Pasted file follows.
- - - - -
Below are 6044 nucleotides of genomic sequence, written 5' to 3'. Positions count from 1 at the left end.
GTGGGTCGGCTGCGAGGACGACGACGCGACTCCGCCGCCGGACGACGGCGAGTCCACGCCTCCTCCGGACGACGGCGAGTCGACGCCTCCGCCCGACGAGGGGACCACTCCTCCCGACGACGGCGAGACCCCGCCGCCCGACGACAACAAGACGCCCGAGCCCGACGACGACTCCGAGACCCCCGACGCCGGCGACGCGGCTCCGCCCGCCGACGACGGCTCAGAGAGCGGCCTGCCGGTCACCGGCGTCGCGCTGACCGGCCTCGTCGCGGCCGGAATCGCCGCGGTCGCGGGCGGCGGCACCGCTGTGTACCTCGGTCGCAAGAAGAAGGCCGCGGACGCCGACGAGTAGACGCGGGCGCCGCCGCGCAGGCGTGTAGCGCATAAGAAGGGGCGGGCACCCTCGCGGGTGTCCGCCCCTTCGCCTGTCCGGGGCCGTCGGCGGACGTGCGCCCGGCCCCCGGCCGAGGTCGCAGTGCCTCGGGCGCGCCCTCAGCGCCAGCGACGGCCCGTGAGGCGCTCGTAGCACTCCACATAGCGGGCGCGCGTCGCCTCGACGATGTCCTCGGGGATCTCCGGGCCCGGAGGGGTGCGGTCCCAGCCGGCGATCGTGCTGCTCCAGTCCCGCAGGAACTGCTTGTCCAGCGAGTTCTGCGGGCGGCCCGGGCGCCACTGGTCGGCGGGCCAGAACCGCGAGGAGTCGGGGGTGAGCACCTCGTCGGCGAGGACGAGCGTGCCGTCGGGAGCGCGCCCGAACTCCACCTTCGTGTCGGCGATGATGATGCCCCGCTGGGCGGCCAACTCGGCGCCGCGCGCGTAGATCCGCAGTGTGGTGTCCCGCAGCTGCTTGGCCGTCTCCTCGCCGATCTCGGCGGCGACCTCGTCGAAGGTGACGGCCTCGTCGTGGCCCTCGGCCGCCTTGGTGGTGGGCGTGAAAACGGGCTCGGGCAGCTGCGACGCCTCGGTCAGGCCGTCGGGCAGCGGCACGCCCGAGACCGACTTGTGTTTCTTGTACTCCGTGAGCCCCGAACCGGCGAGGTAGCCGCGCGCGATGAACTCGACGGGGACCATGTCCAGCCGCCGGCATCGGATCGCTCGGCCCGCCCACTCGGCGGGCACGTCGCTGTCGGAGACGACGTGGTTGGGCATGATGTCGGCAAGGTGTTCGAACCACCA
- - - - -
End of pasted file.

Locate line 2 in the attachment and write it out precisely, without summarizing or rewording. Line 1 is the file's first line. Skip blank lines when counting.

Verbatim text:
GTGGGTCGGCTGCGAGGACGACGACGCGACTCCGCCGCCGGACGACGGCGAGTCCACGCCTCCTCCGGACGACGGCGAGTCGACGCCTCCGCCCGACGAGGGGACCACTCCTCCCGACGACGGCGAGACCCCGCCGCCCGACGACAACAAGACGCCCGAGCCCGACGACGACTCCGAGACCCCCGACGCCGGCGACGCGGCTCCGCCCGCCGACGACGGCTCAGAGAGCGGCCTGCCGGTCACCGGCGTCGCGCTGACCGGCCTCGTCGCGGCCGGAATCGCCGCGGTCGCGGGCGGCGGCACCGCTGTGTACCTCGGTCGCAAGAAGAAGGCCGCGGACGCCGACGAGTAGACGCGGGCGCCGCCGCGCAGGCGTGTAGCGCATAAGAAGGGGCGGGCACCCTCGCGGGTGTCCGCCCCTTCGCCTGTCCGGGGCCGTCGGCGGACGTGCGCCCGGCCCCCGGCCGAGGTCGCAGTGCCTCGGGCGCGCCCTCAGCGCCAGCGACGGCCCGTGAGGCGCTCGTAGCACTCCACATAGCGGGCGCGCGTCGCCTCGACGATGTCCTCGGGGATCTCCGGGCCCGGAGGGGTGCGGTCCCAGCCGGCGATCGTGCTGCTCCAGTCCCGCAGGAACTGCTTGTCCAGCGAGTTCTGCGGGCGGCCCGGGCGCCACTGGTCGGCGGGCCAGAACCGCGAGGAGTCGGGGGTGAGCACCTCGTCGGCGAGGACGAGCGTGCCGTCGGGAGCGCGCCCGAACTCCACCTTCGTGTCGGCGATGATGATGCCCCGCTGGGCGGCCAACTCGGCGCCGCGCGCGTAGATCCGCAGTGTGGTGTCCCGCAGCTGCTTGGCCGTCTCCTCGCCGATCTCGGCGGCGACCTCGTCGAAGGTGACGGCCTCGTCGTGGCCCTCGGCCGCCTTGGTGGTGGGCGTGAAAACGGGCTCGGGCAGCTGCGACGCCTCGGTCAGGCCGTCGGGCAGCGGCACGCCCGAGACCGACTTGTGTTTCTTGTACTCCGTGAGCCCCGAACCGGCGAGGTAGCCGCGCGCGATGAACTCGACGGGGACCATGTCCAGCCGCCGGCATCGGATCGCTCGGCCCGCCCACTCGGCGGGCACGTCGCTGTCGGAGACGACGTGGTTGGGCATGATGTCGGCAAGGTGTTCGAACCACCA